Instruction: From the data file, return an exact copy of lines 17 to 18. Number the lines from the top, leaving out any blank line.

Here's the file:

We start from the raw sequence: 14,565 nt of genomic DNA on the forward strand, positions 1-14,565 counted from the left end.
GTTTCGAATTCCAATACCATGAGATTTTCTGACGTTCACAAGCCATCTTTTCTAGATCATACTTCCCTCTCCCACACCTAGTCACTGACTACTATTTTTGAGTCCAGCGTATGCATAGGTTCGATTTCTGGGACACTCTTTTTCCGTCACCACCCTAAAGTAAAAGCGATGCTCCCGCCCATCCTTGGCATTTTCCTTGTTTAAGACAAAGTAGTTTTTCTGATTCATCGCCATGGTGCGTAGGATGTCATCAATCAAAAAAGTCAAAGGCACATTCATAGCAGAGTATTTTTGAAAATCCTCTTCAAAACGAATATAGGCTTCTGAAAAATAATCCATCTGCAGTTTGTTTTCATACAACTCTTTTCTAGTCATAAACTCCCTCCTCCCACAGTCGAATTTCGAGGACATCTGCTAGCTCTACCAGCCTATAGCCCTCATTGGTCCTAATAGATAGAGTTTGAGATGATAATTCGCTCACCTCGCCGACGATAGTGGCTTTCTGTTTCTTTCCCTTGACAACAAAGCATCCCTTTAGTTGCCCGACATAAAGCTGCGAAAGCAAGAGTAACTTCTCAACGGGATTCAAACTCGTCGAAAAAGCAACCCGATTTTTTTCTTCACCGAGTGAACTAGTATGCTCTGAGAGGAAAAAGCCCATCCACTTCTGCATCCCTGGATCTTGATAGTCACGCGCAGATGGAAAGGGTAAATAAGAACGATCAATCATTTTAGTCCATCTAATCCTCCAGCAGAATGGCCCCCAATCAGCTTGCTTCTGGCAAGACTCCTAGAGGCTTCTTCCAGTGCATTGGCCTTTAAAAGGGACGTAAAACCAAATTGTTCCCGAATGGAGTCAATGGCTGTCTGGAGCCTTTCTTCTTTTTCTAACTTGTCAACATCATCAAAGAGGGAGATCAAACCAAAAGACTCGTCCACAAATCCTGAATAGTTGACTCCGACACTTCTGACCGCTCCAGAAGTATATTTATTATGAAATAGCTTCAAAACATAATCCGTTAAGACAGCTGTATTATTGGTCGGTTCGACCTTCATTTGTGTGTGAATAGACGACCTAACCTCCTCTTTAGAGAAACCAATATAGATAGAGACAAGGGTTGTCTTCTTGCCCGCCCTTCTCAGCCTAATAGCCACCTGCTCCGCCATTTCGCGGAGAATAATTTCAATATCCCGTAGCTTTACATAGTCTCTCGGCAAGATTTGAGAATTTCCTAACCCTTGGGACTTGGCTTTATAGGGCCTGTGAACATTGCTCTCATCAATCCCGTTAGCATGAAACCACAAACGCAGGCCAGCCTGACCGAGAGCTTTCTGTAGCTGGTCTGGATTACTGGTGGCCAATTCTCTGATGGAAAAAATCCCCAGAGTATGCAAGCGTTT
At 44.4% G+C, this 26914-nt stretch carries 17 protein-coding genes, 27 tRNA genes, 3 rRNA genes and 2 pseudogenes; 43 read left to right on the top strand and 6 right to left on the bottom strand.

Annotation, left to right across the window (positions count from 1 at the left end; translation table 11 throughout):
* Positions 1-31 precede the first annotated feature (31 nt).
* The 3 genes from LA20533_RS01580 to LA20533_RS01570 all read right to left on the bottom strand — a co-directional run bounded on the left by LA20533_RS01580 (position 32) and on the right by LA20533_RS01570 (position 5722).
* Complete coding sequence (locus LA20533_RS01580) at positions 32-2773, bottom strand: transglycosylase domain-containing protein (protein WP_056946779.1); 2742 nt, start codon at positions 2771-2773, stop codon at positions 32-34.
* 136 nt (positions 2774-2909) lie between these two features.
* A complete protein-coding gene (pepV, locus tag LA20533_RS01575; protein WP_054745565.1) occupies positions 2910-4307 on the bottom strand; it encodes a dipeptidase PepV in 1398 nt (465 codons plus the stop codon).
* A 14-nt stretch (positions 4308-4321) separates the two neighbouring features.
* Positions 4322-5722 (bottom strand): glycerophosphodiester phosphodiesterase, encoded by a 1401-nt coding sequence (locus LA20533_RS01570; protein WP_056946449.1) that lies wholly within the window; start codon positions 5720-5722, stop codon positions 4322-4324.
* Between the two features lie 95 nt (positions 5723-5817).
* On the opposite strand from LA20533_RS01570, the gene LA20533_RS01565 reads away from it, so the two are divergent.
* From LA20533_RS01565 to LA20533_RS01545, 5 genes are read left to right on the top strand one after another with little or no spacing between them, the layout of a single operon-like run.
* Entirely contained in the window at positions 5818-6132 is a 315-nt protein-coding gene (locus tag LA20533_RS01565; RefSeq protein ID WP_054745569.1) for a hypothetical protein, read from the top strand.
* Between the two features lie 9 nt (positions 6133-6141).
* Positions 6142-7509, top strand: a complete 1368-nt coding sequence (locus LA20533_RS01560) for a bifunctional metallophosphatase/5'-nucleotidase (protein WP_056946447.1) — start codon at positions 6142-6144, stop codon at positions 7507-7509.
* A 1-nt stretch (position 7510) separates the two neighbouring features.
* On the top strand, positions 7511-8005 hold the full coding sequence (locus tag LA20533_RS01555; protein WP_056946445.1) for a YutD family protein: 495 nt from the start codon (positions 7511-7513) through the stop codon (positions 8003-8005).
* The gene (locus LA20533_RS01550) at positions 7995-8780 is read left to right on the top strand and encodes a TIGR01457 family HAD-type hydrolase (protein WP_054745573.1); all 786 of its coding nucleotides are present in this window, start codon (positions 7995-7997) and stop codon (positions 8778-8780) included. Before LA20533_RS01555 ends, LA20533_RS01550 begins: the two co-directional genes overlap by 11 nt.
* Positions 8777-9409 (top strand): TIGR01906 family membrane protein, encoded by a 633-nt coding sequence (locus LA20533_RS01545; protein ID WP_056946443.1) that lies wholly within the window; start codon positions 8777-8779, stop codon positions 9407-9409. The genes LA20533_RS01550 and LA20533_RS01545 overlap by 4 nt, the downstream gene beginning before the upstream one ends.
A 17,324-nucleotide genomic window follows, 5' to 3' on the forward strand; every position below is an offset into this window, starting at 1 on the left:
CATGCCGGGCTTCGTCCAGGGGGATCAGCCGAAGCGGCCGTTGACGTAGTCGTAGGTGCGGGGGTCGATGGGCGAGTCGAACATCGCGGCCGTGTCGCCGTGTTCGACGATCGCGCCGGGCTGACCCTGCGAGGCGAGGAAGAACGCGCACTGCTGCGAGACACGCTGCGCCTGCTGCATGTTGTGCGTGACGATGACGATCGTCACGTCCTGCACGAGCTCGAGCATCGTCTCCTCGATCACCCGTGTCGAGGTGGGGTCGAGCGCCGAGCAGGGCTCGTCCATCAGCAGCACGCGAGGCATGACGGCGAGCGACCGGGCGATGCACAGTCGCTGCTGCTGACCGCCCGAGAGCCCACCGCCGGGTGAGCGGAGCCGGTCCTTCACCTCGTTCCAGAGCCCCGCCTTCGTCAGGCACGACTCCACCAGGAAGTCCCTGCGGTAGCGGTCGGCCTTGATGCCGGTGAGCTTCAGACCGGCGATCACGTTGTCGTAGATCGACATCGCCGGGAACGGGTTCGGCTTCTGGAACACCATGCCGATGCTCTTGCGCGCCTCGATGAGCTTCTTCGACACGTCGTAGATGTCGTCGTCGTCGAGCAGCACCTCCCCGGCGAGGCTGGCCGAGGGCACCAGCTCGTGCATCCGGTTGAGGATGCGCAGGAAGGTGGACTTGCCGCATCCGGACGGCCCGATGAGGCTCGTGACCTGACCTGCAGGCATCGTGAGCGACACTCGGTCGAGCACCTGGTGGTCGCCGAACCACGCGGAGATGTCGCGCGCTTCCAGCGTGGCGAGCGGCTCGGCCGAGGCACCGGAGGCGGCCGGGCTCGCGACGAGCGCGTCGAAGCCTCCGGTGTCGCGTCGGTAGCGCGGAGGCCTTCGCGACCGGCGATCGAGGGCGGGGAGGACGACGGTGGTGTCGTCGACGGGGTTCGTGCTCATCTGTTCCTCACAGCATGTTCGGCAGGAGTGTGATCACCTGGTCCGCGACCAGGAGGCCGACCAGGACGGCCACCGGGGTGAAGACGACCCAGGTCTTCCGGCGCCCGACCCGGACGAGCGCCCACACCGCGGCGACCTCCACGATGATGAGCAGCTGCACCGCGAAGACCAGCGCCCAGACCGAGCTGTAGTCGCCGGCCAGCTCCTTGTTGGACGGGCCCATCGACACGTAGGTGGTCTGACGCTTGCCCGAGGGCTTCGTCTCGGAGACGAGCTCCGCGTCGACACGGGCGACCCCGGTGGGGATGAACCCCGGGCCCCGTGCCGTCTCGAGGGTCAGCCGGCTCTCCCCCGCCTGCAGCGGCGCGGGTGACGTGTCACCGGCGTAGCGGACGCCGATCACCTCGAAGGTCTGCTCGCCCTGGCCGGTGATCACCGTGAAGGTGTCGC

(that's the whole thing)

* Positions 6142-7509, top strand: a complete 1368-nt coding sequence (locus LA20533_RS01560) for a bifunctional metallophosphatase/5'-nucleotidase (protein WP_056946447.1) — start codon at positions 6142-6144, stop codon at positions 7507-7509.
* A 1-nt stretch (position 7510) separates the two neighbouring features.